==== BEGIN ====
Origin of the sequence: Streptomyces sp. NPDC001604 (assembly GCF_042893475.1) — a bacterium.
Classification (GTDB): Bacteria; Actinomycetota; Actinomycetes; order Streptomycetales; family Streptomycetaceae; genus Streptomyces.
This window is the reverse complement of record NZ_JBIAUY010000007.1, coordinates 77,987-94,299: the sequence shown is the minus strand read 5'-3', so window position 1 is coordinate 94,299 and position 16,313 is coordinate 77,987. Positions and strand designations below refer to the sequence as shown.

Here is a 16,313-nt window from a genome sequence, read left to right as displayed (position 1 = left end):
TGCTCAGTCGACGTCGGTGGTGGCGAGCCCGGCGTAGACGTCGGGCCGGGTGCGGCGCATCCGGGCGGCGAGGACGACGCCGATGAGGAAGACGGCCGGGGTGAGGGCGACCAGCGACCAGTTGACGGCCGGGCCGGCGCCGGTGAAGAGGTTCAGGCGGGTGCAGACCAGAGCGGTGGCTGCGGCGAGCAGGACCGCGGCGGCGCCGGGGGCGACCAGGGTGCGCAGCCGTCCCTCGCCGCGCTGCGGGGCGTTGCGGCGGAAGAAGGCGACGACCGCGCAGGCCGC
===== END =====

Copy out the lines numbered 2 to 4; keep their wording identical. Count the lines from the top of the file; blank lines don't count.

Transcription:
Classification (GTDB): Bacteria; Actinomycetota; Actinomycetes; order Streptomycetales; family Streptomycetaceae; genus Streptomyces.
This window is the reverse complement of record NZ_JBIAUY010000007.1, coordinates 77,987-94,299: the sequence shown is the minus strand read 5'-3', so window position 1 is coordinate 94,299 and position 16,313 is coordinate 77,987. Positions and strand designations below refer to the sequence as shown.

Here is a 16,313-nt window from a genome sequence, read left to right as displayed (position 1 = left end):